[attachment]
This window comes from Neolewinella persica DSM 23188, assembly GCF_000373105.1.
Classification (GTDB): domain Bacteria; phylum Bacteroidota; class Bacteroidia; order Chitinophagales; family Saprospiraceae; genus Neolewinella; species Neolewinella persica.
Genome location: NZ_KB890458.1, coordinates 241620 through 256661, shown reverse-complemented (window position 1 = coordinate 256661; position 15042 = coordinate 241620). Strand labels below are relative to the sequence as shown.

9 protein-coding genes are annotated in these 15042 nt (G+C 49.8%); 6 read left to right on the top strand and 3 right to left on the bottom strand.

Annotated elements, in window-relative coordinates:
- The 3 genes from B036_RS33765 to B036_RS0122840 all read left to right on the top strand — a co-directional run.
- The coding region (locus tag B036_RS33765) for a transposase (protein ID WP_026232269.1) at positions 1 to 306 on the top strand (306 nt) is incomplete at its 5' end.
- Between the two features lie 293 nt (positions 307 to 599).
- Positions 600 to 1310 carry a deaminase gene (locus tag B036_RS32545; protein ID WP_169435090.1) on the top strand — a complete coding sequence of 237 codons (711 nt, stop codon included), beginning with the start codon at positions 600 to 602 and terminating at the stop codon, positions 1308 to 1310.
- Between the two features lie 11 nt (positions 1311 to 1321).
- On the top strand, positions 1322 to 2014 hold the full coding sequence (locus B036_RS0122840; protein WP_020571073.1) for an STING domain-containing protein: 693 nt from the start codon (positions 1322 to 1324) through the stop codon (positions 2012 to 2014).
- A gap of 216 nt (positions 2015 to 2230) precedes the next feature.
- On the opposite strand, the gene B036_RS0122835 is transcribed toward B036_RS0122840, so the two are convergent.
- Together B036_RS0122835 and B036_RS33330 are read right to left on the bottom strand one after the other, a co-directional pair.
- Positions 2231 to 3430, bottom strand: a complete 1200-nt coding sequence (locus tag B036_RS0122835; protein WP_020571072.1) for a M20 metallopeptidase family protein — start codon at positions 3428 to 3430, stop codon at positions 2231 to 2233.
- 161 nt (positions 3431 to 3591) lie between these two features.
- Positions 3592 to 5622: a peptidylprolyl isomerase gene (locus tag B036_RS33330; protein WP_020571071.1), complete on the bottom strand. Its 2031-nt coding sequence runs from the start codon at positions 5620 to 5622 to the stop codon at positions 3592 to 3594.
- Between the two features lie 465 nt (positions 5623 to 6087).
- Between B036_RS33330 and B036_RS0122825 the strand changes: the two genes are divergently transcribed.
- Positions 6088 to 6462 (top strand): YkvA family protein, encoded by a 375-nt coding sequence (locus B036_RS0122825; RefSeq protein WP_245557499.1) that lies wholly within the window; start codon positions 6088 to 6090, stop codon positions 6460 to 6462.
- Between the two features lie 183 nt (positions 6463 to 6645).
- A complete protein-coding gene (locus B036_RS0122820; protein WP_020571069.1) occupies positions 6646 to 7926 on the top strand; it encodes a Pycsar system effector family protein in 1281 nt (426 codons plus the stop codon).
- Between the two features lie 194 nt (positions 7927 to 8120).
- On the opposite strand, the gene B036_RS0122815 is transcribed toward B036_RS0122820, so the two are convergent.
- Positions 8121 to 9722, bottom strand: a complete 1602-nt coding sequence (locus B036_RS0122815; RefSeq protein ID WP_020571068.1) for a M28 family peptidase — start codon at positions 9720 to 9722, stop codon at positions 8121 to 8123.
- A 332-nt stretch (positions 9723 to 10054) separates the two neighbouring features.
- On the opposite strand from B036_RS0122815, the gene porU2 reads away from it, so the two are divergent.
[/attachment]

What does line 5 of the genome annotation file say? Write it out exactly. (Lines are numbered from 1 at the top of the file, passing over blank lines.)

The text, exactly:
Annotated elements, in window-relative coordinates: